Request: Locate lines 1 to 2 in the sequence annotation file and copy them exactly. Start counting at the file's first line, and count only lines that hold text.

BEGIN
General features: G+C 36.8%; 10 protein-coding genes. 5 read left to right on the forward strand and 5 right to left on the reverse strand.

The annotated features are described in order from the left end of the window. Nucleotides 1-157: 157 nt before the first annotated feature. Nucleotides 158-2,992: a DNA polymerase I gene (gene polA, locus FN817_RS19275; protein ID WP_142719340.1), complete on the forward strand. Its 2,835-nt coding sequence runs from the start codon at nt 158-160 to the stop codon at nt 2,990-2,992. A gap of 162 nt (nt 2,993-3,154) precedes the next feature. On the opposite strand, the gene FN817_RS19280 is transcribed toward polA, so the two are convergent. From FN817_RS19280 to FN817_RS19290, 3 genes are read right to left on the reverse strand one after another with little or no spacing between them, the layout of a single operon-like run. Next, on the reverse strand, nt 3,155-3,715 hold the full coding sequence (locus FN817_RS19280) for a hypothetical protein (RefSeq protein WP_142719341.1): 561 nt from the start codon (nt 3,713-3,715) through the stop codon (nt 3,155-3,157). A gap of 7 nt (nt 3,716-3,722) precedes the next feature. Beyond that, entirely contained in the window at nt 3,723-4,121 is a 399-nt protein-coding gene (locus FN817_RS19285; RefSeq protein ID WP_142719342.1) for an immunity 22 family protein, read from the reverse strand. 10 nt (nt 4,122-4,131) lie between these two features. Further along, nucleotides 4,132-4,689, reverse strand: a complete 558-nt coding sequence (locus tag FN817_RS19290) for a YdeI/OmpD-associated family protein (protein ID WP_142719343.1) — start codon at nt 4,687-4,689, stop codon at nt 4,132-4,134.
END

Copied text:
General features: G+C 36.8%; 10 protein-coding genes. 5 read left to right on the forward strand and 5 right to left on the reverse strand.

The annotated features are described in order from the left end of the window. Nucleotides 1-157: 157 nt before the first annotated feature. Nucleotides 158-2,992: a DNA polymerase I gene (gene polA, locus FN817_RS19275; protein ID WP_142719340.1), complete on the forward strand. Its 2,835-nt coding sequence runs from the start codon at nt 158-160 to the stop codon at nt 2,990-2,992. A gap of 162 nt (nt 2,993-3,154) precedes the next feature. On the opposite strand, the gene FN817_RS19280 is transcribed toward polA, so the two are convergent. From FN817_RS19280 to FN817_RS19290, 3 genes are read right to left on the reverse strand one after another with little or no spacing between them, the layout of a single operon-like run. Next, on the reverse strand, nt 3,155-3,715 hold the full coding sequence (locus FN817_RS19280) for a hypothetical protein (RefSeq protein WP_142719341.1): 561 nt from the start codon (nt 3,713-3,715) through the stop codon (nt 3,155-3,157). A gap of 7 nt (nt 3,716-3,722) precedes the next feature. Beyond that, entirely contained in the window at nt 3,723-4,121 is a 399-nt protein-coding gene (locus FN817_RS19285; RefSeq protein ID WP_142719342.1) for an immunity 22 family protein, read from the reverse strand. 10 nt (nt 4,122-4,131) lie between these two features. Further along, nucleotides 4,132-4,689, reverse strand: a complete 558-nt coding sequence (locus tag FN817_RS19290) for a YdeI/OmpD-associated family protein (protein ID WP_142719343.1) — start codon at nt 4,687-4,689, stop codon at nt 4,132-4,134.